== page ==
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texjames
07-02-2011, 07:15 PM
On my Vertical Mill my boring head mounts to a B&S #9 with 1 1/2-18 threaded end.I am having difficulty coming up with a way to center my work with a test indicator and was thinking about an idea that popped in my head.I could screw off the boring head, screw on a cap that fits the bottom of my 1 1/2-18 threads and on the bottom of the cap a centered stud, hole with 1/4 inch to hold the test indicator with a set screw.One of my freinds wants me to take out my B&S arbor and put my collet arbor in with a 1/4 inch arbor but thats not easy on my old machine.What ya think? I am doing the same task over and over and this set up seems to be faster then swapping out arbors.example below...same jobs over and over.
http://i113.photobucket.com/albums/n225/texjames/7fe2d33a.jpg

Carld
07-02-2011, 07:34 PM
Why don't you make an adapter that clamps into one of the boring bar holes to mount the dial indicator on? Taking the head off and on isn't a good idea to me.

texjames
07-02-2011, 08:40 PM
Why don't you make an adapter that clamps into one of the boring bar holes to mount the dial indicator on? Taking the head off and on isn't a good idea to me.
I thought about that at first useing the center hole but wondered about getting the head centerd everytime as well.I guess i could indicate off the fixed part of the head the move the indicator to the movable part to get the head centerd then do the center hole with the test indicator.

Ryobiguy
07-02-2011, 08:43 PM
If it works, you might be able to put the indicator on a flexible arm with a mag base that sticks to the boring head.

-Matt

Toolguy
07-02-2011, 08:48 PM
It doesn't matter if the head is centered. The indicator is just like a boring bar. It's a single point tool. If you get the same reading all the way around, then you're centered. It's a comparative measurement rather than an absolute measurement. I agree with Carld.

texjames
07-02-2011, 08:57 PM
It doesn't matter if the head is centered. The indicator is just like a boring bar. It's a single point tool. If you get the same reading all the way around, then you're centered. It's a comparative measurement rather than an absolute measurement. I agree with Carld.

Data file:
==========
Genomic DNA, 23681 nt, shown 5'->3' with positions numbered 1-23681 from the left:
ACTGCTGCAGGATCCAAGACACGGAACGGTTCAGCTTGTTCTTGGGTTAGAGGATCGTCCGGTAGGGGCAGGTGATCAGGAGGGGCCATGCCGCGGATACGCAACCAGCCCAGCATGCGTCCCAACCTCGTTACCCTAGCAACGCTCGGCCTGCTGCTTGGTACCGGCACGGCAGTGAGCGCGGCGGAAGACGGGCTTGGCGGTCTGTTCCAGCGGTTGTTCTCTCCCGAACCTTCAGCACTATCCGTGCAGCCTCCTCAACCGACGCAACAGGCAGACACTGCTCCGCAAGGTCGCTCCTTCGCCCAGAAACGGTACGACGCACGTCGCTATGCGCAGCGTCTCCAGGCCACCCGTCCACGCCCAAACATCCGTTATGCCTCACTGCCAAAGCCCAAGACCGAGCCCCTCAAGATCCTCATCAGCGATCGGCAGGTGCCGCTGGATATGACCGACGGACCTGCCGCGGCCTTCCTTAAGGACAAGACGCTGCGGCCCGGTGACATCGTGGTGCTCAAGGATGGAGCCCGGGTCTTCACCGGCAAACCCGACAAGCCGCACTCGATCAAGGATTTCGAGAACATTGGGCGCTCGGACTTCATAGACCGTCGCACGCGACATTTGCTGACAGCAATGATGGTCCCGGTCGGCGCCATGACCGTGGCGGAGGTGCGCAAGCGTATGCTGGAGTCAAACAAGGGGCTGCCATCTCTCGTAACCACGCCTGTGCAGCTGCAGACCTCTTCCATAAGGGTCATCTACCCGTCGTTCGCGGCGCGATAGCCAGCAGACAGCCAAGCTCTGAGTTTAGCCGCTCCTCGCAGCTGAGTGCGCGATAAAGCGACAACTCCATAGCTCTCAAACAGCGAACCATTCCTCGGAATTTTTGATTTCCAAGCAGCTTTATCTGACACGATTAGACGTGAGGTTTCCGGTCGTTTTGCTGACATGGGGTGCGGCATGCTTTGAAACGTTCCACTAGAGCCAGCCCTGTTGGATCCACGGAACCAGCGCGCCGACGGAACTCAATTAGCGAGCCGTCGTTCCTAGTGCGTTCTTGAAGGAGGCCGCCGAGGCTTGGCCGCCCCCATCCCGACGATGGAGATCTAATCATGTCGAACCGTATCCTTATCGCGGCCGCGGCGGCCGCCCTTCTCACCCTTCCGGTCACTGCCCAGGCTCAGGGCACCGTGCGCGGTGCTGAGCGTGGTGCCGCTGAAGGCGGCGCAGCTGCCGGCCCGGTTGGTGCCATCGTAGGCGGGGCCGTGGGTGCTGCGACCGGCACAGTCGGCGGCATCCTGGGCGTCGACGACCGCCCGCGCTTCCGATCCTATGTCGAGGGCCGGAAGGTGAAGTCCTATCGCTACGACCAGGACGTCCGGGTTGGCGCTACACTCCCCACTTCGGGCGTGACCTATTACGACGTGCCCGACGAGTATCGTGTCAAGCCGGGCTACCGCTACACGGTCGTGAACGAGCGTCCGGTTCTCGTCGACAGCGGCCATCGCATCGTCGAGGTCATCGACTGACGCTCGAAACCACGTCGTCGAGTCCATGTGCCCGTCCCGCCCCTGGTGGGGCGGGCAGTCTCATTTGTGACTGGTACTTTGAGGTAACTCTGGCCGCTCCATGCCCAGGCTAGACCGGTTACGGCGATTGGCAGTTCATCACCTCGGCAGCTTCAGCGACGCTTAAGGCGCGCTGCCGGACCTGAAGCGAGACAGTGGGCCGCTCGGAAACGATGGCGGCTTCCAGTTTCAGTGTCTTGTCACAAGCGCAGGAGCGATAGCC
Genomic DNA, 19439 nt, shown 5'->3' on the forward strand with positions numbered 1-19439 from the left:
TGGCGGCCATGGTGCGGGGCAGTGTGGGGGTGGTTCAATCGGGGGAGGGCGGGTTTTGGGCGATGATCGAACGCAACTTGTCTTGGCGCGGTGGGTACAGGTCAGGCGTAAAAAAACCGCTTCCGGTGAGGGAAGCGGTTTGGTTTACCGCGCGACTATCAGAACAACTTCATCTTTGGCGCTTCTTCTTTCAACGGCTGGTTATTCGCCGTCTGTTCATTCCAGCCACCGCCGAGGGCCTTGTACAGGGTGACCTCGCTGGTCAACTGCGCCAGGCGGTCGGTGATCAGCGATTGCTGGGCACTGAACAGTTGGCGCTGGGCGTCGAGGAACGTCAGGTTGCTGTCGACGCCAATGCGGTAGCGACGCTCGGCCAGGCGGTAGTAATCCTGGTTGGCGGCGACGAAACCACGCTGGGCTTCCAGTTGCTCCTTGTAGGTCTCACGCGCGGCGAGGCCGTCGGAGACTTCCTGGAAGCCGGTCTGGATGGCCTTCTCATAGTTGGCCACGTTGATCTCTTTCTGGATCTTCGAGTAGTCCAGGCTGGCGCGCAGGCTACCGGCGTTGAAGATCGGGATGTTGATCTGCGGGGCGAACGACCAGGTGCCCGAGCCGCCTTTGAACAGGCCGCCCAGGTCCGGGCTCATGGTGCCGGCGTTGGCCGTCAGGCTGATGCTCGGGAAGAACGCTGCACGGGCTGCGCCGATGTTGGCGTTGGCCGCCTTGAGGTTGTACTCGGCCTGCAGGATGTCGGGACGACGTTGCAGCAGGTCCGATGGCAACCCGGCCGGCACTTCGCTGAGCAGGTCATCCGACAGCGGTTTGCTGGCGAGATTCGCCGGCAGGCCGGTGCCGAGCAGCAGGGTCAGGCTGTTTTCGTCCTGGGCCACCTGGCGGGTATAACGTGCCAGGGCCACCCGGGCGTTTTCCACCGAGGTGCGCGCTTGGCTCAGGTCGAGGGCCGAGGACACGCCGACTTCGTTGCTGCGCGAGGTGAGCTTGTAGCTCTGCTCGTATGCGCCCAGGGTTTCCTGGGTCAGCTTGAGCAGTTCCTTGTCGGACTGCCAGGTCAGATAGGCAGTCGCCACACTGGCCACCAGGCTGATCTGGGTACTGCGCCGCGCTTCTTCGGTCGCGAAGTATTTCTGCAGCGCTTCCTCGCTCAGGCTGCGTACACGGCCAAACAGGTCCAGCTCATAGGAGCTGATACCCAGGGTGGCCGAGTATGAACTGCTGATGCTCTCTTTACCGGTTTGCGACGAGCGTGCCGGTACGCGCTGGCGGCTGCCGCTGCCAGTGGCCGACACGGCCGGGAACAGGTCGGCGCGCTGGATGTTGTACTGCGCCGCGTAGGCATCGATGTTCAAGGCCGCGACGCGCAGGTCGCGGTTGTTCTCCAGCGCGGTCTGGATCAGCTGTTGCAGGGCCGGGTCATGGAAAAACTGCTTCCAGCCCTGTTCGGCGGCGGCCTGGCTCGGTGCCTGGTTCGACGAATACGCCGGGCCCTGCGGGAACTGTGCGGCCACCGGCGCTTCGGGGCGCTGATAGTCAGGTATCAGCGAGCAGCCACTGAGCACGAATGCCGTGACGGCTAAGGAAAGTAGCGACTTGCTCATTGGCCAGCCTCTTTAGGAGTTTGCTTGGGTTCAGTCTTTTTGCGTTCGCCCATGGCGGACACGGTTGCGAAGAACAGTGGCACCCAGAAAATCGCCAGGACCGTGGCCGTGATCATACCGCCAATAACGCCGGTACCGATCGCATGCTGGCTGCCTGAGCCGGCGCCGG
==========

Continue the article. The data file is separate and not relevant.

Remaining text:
OK i guess i am overthinking it.I was thinking i need to be on the quill center axis to get the correct readings all the way around.My boring head has an adapter that will fit in the 1/2 inch center hole with a 3/8th center.If i could find a 3/8 with dovetail end i could do that i guess.I have a 1/4 inch and no way to connect that.

DATo
07-02-2011, 08:59 PM
+1 Carld

+1 Toolguy

+1 Ryobiguy

All good suggestions. No need to disassemble the boring head or swap arbors.

DICKEYBIRD
07-03-2011, 10:31 AM
Your mill is a lot bigger and more rigid than mine but a using the shortest available tool that will get to the bottom of the bore is a good habit to get into. It helps a lot in eliminating the dreaded chatter syndrome. Unless I'm missing something in the picture, that one's quite a bit longer than necessary.

Just sayin'....:)

ps: The head shown in that picture brings back a lot of memories. My 1st "real" job was working for a German family owned import auto repair shop from 1968 - 71 working on mostly VW's. I could do engine rebuilds & top end jobs in my sleep in those days.

Funny how times have changed. We got paid 50% of the $85.00 labor charge for an engine rebuild and thought it was great! No patch jobs either. Along with replacing all the usual internal engine hardware, we had to rebuild the carb, repl. generator & starter brushes, did our own head work with new exh. valves & guides, grind the seats, install block/cyl head stud inserts if needed, yada, yada yadad-nauseum. Of course, a gallon of gas for my '56 Chevy and a pack of Marlboros were both 25 cents each back then!:eek:

bborr01
07-03-2011, 01:19 PM
James,

Having done many, many setups like you are doing, I always just put my indicator in the spindle in a collet or on an arm that is in the collet and indicate the part. Then swap the boring head for the indicator.